How can a black hole reduce the speed of light?
Because a gravitational field is a place where the speed of light varies. See Einstein talking about it in paragraph 2 here:
The speed of light varies in the room you're in. If it didn't, your pencil wouldn't fall down. Like John Rennie was saying, the locally-measured speed of light is constant. But's that's only because we use the local motion of light to define the second and the metre, which we then use... to measure the local motion of light. Duh! See Magueijo and Moffat talking about this tautology in this paper.
If the speed of light is always constant then light should escape from a black hole because if directed radially outwards it only needs to travel a finite distance to escape, and at a speed of c it will do this in a finite time.
Correct. But it isn't constant. See this PhysicsFAQ article where author Don Koks says things like "this difference in speeds is precisely that referred to above by ceiling and floor observers" . Or see Irwin Shapiro saying "the speed of a light wave depends on the strength of the gravitational potential":
Since light cannot escape from the black hole that means the speed of light must be less than c near the black hole.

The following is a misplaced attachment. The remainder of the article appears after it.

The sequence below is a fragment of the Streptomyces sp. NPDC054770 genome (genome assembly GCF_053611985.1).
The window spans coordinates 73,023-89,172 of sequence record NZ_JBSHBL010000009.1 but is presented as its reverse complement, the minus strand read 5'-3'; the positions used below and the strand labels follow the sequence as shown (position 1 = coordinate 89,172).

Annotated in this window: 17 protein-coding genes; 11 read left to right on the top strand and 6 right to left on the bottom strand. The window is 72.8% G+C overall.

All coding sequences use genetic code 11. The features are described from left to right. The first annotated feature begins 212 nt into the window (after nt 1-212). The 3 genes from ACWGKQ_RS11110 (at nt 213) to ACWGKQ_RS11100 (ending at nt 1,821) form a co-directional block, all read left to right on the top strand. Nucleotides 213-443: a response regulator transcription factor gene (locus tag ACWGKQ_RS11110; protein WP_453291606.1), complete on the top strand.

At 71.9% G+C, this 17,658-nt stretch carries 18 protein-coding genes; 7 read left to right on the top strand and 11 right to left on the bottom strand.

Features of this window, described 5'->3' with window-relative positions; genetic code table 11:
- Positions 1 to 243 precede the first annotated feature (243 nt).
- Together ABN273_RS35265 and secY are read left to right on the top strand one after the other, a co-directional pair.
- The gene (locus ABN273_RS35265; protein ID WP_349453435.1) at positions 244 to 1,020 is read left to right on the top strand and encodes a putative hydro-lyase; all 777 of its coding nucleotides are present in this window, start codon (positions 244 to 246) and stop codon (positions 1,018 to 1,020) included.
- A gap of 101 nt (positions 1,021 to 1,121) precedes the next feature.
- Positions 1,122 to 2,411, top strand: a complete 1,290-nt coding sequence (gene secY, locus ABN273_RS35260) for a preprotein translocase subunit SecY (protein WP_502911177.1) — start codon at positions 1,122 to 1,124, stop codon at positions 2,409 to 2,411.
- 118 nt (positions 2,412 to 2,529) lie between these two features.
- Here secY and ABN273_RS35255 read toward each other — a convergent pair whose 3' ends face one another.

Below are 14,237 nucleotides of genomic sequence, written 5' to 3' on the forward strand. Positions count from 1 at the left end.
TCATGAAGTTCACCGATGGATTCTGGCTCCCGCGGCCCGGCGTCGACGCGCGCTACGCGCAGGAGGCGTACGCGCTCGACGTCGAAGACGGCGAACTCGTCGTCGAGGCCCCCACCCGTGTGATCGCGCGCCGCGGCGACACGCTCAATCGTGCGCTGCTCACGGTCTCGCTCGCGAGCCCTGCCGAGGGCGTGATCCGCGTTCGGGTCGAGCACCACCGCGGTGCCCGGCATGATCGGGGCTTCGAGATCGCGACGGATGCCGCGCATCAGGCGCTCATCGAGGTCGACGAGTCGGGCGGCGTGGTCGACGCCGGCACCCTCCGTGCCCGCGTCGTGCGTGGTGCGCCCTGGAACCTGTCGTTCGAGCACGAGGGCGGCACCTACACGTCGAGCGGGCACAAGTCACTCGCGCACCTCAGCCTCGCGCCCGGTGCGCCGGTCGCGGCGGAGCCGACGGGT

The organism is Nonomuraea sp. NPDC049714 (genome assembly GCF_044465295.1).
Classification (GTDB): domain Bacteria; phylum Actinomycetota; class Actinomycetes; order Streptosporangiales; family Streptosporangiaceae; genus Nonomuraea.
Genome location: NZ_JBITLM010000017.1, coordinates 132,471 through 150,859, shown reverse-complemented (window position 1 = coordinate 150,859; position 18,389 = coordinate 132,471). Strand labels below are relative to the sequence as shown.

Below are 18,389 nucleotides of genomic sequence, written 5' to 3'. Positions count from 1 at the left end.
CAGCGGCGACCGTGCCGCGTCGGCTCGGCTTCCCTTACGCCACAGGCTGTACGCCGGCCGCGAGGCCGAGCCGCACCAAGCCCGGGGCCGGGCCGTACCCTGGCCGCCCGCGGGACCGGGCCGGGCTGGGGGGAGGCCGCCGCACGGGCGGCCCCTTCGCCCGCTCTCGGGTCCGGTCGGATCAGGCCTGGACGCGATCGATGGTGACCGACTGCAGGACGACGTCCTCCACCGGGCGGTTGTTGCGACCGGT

Correct. See Propagation of light in non-inertial reference frames
on Wikipedia. It says this:
"The coordinate speed of light (both instantaneous and average) is slowed in the presence of gravitational fields".
That's what John Rennie was referring to when he talked about measuring the speed of light at some point that is distant from him. But he didn't tell you the whole story. Because the Wikipedia article also says this:
"For example, at the event horizon of a black hole the coordinate speed of light is zero".
That's why the black hole is black. The vertical light beam doesn't get out because the speed of light at that location is zero. Note that the article also says "while the proper speed is c". This is a mistake. If you were at a location where the speed of light and everything else is zero, gravitational time dilation is infinite, and it takes you forever to measure the local speed of light. So you don't measure the local speed of light to be c. Not ever. And the amazing counterintuitive thing about all this, is that when the vertical light beam does ascend, from the surface of a planet, it speeds up.